When a songwriter praises your use of language in a novel, it’s hard not to glow like radium.
I registered my first domain name in February of 1999. (It was spinhead.com, the one I use for my web design company and my primary email.) I’d already been designing websites for 4 years prior, and working with computers since I first went to work with my Dad sometime in 1976 or so.
For the past 20 years I’ve spent more and more time online.
And less and less time in the real world.
I’m trading the deceptive ease of online relationships for the messy complications of infinitely more satisfying connections in real life.
More time out in nature.
More time playing music.
More time with Best Beloved and our Little One.
More time sharing meals with friends. And taking my cooking from good cook to creative chef.
More time writing and studying the craft of writing, novels and music.
More time out in it and less time in my head.
Some Things to Note
If you know me in real life, you know how to get in touch. Do so, or wait till you see me later in the week.
Otherwise contact Sue (Sue@Spinhead.com or 715.296.0347) and she’ll know what to do.
Here’s what this is not about:
- Nothing is wrong. Honest.
- This is not a reaction, it’s an action. A choice based on deep thinking, meditation, and conversation with those I trust most.
- It’s not about you. You didn’t offend or hurt me. Not now, probably not ever.
- I’ll still be writing. A lot.
- I don’t know when, or if, I’ll resume my previous online shenanigans, meaning posting everywhere, emailing like a dervish, living in social media. But don’t hold your breath.
P.S. from Sue – I fully support Joel in this decision. As his Chief Social Media Officer however, you’ll note that I’ll be managing his social media accounts on his behalf. So if you see his tweets or posts on his Facebook Author page, that’s me behind the scenes. 😉
The apartment was bigger than it looked in the photos online. Real estate must be cheaper in a small town than in the cities. I didn’t know. I’d never lived anywhere but one big city and apartments were even more expensive than renting a small house. It didn’t make any sense to me, but I guess if you’re willing to pay for the benefit of not having a lawn to mow, someone might as well take your money.
I also wasn’t used to having the super live offsite. Though she wasn’t the super, she was the apartment manager. Or owner. I should get that straight. She and her husband lived down the street in a nice little house by the lake.
“Right up the road if pipes burst or you lock yourself out,” Mrs. Wright had said. Mr. Wright was housebound so she had taken care of our business arrangements.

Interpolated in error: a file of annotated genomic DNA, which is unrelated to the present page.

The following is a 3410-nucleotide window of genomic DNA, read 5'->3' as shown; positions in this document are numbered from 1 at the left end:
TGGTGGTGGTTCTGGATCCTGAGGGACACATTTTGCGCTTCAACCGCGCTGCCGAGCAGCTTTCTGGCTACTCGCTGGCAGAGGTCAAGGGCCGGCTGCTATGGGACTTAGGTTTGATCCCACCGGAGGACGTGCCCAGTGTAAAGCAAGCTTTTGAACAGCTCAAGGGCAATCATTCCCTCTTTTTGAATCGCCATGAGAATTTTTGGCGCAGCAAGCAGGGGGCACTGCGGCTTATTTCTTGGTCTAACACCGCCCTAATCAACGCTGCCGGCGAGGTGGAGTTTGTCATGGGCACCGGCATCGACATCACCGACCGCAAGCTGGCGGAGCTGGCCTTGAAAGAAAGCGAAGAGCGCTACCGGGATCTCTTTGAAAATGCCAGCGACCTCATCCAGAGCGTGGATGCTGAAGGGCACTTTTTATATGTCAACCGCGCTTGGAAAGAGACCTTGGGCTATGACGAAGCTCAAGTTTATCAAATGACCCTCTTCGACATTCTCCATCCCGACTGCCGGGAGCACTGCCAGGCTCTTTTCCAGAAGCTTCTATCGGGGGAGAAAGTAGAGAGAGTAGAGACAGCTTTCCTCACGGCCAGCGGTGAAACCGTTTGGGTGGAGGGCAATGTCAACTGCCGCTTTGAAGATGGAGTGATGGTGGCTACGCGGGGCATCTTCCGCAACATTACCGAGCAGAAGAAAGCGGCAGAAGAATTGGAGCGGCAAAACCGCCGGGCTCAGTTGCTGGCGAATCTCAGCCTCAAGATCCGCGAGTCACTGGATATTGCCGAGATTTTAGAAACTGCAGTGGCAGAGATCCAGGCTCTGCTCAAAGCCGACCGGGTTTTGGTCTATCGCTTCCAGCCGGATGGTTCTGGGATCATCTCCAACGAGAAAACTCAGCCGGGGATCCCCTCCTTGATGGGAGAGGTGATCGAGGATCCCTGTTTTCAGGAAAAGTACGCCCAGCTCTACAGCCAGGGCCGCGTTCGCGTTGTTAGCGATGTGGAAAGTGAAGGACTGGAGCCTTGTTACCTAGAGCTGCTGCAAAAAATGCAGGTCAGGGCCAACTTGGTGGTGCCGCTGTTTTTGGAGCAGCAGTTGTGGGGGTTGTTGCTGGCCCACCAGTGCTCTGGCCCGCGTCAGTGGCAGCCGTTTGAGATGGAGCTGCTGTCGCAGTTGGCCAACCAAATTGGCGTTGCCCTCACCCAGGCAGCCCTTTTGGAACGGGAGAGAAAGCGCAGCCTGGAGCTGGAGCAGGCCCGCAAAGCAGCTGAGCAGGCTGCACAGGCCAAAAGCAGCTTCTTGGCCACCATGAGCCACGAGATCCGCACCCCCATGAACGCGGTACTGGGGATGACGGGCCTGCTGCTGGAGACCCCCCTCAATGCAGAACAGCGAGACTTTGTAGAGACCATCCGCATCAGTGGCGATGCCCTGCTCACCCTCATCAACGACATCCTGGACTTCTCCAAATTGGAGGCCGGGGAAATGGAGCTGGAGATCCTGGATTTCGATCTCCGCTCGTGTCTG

“Now, there’s lots of young men for neighbors, dear, but they’re polite and well-behaved or I wouldn’t have them. So you just make yourself at home.”
“Thank you, Mrs. Wright. I’m not worried about them.”
One eyebrow twitched, and she smiled.
“No, I supposed you’re not. I’m off, then.”
Maybe her intuition works better than mine. Maybe I was advertising more than I realized.
No young man was getting anywhere near me until my heart grew back in the hole left by the young man I’d just left forever.
I’d given up saving the situation. Yes, I knew, and I hadn’t told her. Yes, this Gertrude and Sam thing was my idea, and we’d blown it sky high. Yes, Darcy, I love you, and you hate me, and once again I’ve managed to destroy the best hope I had for any kind of salvation through a relationship.
She didn’t spit on me. She didn’t slap me. She didn’t even look at me. Or anyone else.
She just walked out, leaving the door swinging open as she went.
Sam started to follow her, but Millie held her hand and stopped her.
I don’t know how long I stood there, but after a few years of it, I left, alone, and took a cab home.
Made a stop on the way there and bought a bottle of Old Overholt.
No point buying something expensive when you can’t be sure any of it is going to stay down.
Being rude to people in the bookstore line was no way for Ellen to get back at her brother but she couldn’t help herself. For weeks now he’d been on her case about working in what he called “the dead zone” as if nobody went to book stores anymore. What did he think she did all day, watch soaps and eat bonbons? The store was busy right now. Where was Jason? Why didn’t he take a day off his precious college education and come see what really happened in a bookstore all day?
She’d asked him that when he called far too early this morning. He had to get to class, as if that was an answer.
Jason vanished in a puff of smoke as the George Clooney type passing the register got her attention. She smiled, as she always did at the customers. Sometimes it was easier than others, right?
“How can I help you?”
He took a step closer and lowered his voice. “I need to find this book on site planning and Amazon wants a hundred bucks for it. Thought maybe this antique store would have a used copy cheaper.”
Some days, I just need a cheerleader to tell me I can do anything.
Some days, I need to be told I’m heading the wrong direction.
Some days, I need someone to let me cry over nothing.
Some days, I need to know that my failure wasn’t so bad.
Some days, I need someone to laugh at my jokes.
Some days, I need someone to laugh at me, so I don’t take myself too seriously.
Most days, I need ’em all.
And every day, I get exactly what I need.
December 26th was our 10th anniversary. Here’s to 10 million more.
You will disagree with one or more of these. Watch for my note at the end about that.
… more … “5 Business Lessons Nobody Taught Me (But I Sure Wish They Had)”
Isn’t it about time we put an end to karaoke? Bunch of amateurs.
Open mics, too.
Every year, 99.9% of high school marching bands are a waste of space. End them.
… more … “kill karaoke”